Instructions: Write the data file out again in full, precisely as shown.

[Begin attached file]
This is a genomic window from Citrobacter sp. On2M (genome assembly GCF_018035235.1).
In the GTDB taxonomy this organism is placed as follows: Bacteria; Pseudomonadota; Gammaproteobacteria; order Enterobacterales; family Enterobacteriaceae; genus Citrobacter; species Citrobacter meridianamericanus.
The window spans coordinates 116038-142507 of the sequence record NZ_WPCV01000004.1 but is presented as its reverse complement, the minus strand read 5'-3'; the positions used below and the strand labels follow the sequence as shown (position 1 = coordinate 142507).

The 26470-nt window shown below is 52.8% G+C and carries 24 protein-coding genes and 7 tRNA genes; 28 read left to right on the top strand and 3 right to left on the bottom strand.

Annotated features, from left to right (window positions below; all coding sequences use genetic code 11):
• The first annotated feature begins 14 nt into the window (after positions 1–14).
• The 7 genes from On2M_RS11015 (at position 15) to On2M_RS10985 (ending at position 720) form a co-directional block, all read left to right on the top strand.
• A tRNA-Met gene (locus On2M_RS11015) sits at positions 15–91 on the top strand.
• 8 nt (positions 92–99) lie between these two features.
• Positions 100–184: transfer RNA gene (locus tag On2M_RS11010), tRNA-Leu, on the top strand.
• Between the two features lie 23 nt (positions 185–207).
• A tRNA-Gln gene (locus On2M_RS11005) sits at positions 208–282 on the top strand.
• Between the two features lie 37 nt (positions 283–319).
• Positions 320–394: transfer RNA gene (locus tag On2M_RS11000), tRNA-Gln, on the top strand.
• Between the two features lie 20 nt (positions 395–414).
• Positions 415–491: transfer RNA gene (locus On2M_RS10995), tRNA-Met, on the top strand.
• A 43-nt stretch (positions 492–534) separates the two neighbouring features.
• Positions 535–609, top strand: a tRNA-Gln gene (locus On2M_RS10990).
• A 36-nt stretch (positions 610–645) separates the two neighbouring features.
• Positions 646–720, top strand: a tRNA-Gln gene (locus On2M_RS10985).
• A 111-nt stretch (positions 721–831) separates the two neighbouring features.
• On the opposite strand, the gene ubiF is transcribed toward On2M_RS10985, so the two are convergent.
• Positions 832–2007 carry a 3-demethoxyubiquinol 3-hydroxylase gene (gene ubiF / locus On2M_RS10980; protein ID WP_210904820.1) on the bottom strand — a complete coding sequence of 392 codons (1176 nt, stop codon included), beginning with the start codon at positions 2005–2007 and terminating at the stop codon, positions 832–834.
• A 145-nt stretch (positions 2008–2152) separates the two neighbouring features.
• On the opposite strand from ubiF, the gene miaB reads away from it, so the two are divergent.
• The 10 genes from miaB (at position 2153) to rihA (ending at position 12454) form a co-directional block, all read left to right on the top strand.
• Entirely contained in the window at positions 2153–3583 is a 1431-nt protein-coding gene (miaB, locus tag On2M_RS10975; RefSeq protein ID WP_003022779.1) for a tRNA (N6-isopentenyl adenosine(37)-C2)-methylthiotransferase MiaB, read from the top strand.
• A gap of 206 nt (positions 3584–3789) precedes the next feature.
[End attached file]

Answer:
This is a genomic window from Citrobacter sp. On2M (genome assembly GCF_018035235.1).
In the GTDB taxonomy this organism is placed as follows: Bacteria; Pseudomonadota; Gammaproteobacteria; order Enterobacterales; family Enterobacteriaceae; genus Citrobacter; species Citrobacter meridianamericanus.
The window spans coordinates 116038-142507 of the sequence record NZ_WPCV01000004.1 but is presented as its reverse complement, the minus strand read 5'-3'; the positions used below and the strand labels follow the sequence as shown (position 1 = coordinate 142507).

The 26470-nt window shown below is 52.8% G+C and carries 24 protein-coding genes and 7 tRNA genes; 28 read left to right on the top strand and 3 right to left on the bottom strand.

Annotated features, from left to right (window positions below; all coding sequences use genetic code 11):
• The first annotated feature begins 14 nt into the window (after positions 1–14).
• The 7 genes from On2M_RS11015 (at position 15) to On2M_RS10985 (ending at position 720) form a co-directional block, all read left to right on the top strand.
• A tRNA-Met gene (locus On2M_RS11015) sits at positions 15–91 on the top strand.
• 8 nt (positions 92–99) lie between these two features.
• Positions 100–184: transfer RNA gene (locus tag On2M_RS11010), tRNA-Leu, on the top strand.
• Between the two features lie 23 nt (positions 185–207).
• A tRNA-Gln gene (locus On2M_RS11005) sits at positions 208–282 on the top strand.
• Between the two features lie 37 nt (positions 283–319).
• Positions 320–394: transfer RNA gene (locus tag On2M_RS11000), tRNA-Gln, on the top strand.
• Between the two features lie 20 nt (positions 395–414).
• Positions 415–491: transfer RNA gene (locus On2M_RS10995), tRNA-Met, on the top strand.
• A 43-nt stretch (positions 492–534) separates the two neighbouring features.
• Positions 535–609, top strand: a tRNA-Gln gene (locus On2M_RS10990).
• A 36-nt stretch (positions 610–645) separates the two neighbouring features.
• Positions 646–720, top strand: a tRNA-Gln gene (locus On2M_RS10985).
• A 111-nt stretch (positions 721–831) separates the two neighbouring features.
• On the opposite strand, the gene ubiF is transcribed toward On2M_RS10985, so the two are convergent.
• Positions 832–2007 carry a 3-demethoxyubiquinol 3-hydroxylase gene (gene ubiF / locus On2M_RS10980; protein ID WP_210904820.1) on the bottom strand — a complete coding sequence of 392 codons (1176 nt, stop codon included), beginning with the start codon at positions 2005–2007 and terminating at the stop codon, positions 832–834.
• A 145-nt stretch (positions 2008–2152) separates the two neighbouring features.
• On the opposite strand from ubiF, the gene miaB reads away from it, so the two are divergent.
• The 10 genes from miaB (at position 2153) to rihA (ending at position 12454) form a co-directional block, all read left to right on the top strand.
• Entirely contained in the window at positions 2153–3583 is a 1431-nt protein-coding gene (miaB, locus tag On2M_RS10975; RefSeq protein ID WP_003022779.1) for a tRNA (N6-isopentenyl adenosine(37)-C2)-methylthiotransferase MiaB, read from the top strand.
• A gap of 206 nt (positions 3584–3789) precedes the next feature.